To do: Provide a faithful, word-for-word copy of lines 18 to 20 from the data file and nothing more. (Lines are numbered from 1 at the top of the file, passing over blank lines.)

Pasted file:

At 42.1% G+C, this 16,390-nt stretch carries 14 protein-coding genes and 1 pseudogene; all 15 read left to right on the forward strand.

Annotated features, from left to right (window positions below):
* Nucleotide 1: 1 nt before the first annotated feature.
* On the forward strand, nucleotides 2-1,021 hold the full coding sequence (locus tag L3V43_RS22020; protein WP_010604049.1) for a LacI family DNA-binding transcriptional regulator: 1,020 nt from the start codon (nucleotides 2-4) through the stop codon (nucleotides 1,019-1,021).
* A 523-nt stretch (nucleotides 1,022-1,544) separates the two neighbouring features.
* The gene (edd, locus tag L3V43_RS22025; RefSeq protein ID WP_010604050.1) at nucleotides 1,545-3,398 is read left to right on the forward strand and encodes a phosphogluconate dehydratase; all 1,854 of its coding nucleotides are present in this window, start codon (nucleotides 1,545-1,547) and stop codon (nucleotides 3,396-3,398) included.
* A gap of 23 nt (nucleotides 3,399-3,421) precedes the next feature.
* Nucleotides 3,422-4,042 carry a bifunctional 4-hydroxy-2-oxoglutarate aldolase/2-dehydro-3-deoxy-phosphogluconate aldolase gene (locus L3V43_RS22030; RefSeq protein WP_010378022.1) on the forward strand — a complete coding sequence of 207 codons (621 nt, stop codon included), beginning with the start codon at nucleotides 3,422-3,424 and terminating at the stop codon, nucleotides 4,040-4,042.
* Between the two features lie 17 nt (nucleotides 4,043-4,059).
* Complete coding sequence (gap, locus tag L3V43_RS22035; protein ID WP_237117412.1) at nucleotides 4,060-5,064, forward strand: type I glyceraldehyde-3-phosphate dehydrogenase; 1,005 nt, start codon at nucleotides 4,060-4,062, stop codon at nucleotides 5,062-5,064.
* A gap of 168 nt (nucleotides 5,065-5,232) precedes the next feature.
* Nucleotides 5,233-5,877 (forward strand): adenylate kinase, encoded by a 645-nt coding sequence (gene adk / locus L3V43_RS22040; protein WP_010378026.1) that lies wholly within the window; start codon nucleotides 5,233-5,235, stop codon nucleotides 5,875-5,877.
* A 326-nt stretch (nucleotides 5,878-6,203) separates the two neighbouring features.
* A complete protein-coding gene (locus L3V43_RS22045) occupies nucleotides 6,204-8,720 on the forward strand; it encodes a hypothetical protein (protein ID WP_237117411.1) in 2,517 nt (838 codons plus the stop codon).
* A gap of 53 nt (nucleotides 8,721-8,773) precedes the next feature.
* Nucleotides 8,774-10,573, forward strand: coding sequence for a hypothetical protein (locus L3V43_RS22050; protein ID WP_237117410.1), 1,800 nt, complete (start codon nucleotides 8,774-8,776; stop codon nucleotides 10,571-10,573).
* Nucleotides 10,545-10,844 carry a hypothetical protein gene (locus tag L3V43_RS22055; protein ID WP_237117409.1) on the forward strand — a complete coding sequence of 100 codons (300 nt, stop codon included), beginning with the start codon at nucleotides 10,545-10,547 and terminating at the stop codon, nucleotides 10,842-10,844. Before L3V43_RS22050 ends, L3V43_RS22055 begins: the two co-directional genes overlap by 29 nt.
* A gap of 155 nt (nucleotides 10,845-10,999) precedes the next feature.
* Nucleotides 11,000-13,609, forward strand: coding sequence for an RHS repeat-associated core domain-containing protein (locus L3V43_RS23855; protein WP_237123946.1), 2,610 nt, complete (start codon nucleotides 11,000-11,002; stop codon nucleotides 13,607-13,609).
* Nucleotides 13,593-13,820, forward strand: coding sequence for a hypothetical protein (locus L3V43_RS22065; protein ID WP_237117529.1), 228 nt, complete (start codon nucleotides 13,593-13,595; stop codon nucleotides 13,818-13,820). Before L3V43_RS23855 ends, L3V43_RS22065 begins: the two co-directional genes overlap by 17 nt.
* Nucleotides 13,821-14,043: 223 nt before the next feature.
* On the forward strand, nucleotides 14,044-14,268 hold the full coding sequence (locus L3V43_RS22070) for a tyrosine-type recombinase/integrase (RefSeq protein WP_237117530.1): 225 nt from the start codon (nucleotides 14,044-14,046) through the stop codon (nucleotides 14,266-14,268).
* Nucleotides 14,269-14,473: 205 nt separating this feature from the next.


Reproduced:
* A gap of 155 nt (nucleotides 10,845-10,999) precedes the next feature.
* Nucleotides 11,000-13,609, forward strand: coding sequence for an RHS repeat-associated core domain-containing protein (locus L3V43_RS23855; protein WP_237123946.1), 2,610 nt, complete (start codon nucleotides 11,000-11,002; stop codon nucleotides 13,607-13,609).
* Nucleotides 13,593-13,820, forward strand: coding sequence for a hypothetical protein (locus L3V43_RS22065; protein ID WP_237117529.1), 228 nt, complete (start codon nucleotides 13,593-13,595; stop codon nucleotides 13,818-13,820). Before L3V43_RS23855 ends, L3V43_RS22065 begins: the two co-directional genes overlap by 17 nt.